California Medical Association v. Aetna Health of California Inc. (2021) __ Cal.App.5th__ [2021 WL 1660614]
CMA lacks standing to seek injunction against health plan that inhibits in-network physicians from referring patients to out-of-network physicians.
The California Medical Association (CMA) is a nonprofit, professional organization that advocates on behalf of its physician members, including Aetna in-network physicians. CMA sued Aetna under the Unfair Competition Law (UCL) (Bus. & Prof. Code, § 17200), seeking to enjoin it from inhibiting in-network physicians from referring their patients to out-of-network providers. The CMA alleged that Aetna’s policy unlawfully interfered with its members’ ability to exercise independent medical judgment and violated various California statutes.
Aetna moved for summary judgment, contending CMA lacked standing to bring a nonclass representative UCL action because it was not directly harmed by Aetna’s policy. CMA argued it had standing because it had diverted substantial resources to investigate Aetna’s policy and to assist its member physicians who had been harmed. The trial court granted Aetna’s motion, ruling that CMA had failed to show a direct injury, or loss of money or property, as a UCL claim requires.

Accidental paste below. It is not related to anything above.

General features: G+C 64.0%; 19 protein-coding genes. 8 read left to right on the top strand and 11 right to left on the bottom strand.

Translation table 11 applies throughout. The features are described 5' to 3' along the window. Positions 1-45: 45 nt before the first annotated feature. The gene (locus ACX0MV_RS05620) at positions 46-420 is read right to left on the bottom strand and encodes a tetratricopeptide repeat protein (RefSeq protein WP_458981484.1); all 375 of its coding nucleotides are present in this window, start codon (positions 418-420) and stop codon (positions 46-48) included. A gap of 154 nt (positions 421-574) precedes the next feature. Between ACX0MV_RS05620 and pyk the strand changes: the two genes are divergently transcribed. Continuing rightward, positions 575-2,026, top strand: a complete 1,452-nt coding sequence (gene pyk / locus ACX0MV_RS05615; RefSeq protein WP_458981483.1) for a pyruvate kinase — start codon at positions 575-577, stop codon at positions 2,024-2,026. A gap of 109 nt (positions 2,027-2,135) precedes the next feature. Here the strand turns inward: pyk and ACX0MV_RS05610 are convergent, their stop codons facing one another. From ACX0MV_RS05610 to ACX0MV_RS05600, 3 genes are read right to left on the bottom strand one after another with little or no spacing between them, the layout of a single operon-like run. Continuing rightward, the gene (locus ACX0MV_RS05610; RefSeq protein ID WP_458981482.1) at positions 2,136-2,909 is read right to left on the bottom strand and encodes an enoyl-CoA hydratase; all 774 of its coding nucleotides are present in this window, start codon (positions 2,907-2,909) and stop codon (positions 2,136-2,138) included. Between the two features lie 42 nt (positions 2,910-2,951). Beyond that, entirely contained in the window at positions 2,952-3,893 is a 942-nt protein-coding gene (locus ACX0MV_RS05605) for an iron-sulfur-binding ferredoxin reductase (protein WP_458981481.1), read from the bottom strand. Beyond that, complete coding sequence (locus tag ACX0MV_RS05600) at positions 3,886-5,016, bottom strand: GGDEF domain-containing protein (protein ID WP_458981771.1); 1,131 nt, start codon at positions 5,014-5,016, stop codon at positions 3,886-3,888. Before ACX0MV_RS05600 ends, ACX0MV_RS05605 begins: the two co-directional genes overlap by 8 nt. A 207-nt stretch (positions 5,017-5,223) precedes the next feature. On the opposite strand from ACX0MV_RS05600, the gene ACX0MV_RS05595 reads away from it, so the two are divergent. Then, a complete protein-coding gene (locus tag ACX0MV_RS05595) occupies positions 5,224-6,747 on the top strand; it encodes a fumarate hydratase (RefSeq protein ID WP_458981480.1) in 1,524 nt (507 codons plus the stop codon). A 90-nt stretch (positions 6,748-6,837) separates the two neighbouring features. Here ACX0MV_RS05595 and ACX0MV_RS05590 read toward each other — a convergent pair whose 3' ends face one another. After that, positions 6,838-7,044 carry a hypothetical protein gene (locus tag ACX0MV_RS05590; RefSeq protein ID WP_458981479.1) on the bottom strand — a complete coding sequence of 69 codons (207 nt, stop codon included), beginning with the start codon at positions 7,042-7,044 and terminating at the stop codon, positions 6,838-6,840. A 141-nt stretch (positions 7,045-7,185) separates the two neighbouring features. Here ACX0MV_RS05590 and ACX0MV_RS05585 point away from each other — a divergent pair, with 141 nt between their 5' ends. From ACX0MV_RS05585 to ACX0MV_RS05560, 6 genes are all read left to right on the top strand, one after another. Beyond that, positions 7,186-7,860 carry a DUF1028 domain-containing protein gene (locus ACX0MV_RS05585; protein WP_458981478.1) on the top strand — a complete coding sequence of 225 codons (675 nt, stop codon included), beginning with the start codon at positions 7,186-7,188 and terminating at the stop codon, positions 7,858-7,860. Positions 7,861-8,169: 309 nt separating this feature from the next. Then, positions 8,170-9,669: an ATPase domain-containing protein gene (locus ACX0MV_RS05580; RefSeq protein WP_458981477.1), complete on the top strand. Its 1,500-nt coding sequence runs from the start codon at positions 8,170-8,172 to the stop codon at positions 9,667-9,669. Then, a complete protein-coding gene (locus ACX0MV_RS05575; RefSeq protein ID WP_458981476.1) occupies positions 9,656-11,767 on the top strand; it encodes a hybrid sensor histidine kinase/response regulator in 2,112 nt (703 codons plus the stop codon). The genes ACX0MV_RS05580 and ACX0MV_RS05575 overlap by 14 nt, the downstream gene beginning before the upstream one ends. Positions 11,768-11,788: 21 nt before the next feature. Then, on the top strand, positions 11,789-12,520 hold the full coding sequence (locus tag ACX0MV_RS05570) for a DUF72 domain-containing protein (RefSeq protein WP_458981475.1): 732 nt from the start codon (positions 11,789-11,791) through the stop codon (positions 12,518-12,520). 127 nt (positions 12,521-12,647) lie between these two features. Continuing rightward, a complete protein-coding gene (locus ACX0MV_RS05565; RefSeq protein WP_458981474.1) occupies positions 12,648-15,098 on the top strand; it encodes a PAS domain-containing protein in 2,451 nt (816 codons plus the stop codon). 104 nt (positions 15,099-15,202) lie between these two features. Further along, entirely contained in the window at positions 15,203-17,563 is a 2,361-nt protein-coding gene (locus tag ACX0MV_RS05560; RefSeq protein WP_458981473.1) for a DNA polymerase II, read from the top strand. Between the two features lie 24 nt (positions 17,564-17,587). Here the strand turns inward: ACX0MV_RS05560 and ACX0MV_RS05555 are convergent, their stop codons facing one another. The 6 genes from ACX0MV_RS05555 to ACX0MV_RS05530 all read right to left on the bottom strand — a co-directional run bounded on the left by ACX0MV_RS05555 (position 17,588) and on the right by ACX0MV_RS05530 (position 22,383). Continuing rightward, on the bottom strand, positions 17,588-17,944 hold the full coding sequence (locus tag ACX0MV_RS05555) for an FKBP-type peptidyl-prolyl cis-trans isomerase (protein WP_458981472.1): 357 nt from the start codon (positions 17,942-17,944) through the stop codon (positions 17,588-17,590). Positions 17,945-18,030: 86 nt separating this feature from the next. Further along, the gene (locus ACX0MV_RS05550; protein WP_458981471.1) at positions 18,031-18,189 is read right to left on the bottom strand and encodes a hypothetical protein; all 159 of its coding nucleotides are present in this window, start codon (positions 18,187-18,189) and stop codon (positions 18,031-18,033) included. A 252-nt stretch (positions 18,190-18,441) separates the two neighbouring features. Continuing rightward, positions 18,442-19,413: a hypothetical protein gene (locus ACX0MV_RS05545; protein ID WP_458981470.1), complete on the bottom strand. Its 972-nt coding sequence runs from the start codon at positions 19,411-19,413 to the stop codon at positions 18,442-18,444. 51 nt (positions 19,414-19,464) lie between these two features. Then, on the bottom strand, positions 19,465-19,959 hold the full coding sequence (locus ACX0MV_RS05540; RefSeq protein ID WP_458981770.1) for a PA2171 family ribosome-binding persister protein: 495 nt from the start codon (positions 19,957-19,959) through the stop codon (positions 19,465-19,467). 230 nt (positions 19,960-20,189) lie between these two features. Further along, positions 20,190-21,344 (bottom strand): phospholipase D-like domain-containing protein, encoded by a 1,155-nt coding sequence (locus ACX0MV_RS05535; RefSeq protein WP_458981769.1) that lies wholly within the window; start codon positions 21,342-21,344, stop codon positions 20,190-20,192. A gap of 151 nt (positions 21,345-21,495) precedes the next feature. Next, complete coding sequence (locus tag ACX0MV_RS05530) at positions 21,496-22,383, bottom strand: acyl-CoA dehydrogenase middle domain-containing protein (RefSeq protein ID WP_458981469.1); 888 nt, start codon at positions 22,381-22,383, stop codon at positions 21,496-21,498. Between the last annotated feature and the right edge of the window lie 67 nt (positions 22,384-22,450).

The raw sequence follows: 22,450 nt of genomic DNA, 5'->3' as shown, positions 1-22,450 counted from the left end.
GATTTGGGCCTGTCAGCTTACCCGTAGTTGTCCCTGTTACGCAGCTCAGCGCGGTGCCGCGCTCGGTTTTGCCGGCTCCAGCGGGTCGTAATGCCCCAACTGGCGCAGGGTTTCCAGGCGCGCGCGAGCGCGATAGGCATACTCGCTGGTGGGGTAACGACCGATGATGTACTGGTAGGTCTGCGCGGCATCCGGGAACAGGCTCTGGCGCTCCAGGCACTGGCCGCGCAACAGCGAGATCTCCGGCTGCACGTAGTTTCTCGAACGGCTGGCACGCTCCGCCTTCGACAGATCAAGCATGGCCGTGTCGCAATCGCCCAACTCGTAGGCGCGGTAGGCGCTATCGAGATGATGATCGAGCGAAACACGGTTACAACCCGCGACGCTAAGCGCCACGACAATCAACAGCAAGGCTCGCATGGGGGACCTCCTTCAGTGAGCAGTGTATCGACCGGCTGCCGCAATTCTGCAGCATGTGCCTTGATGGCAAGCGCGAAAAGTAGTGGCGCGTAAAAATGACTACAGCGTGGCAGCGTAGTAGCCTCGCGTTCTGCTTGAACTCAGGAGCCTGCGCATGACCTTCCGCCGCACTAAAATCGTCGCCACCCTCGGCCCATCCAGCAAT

The Court of Appeal affirmed, holding that an organization must show it directly suffered economic loss to have standing under the UCL. In 2004, Proposition 64 amended the UCL to require that plaintiffs show they “suffered injury in fact and [have] lost money or property as a result of the unfair competition.” (Bus. & Prof. Code, § 17204.) The court held that the amended UCL required the CMA to show that it—not just its members—lost money or property in order to seek injunctive relief. The court then rejected CMA’s argument that its diversion of resources was a sufficient injury to confer UCL standing. Because CMA’s purpose is to advocate on behalf of its members, the time it spent on Aetna’s policy was typical of the work CMA already does. Additionally, CMA had brought a representative action on behalf of its members, rather than an action seeking redress for its own harm. Accordingly, CMA lacked standing because it failed to show that it personally suffered any direct economic loss.
The bulletin describing this appellate decision was originally prepared for the California Society for Healthcare Attorneys (CSHA) by H. Thomas Watson and Peder K. Batalden, Horvitz & Levy LLP, and is republished with permission.
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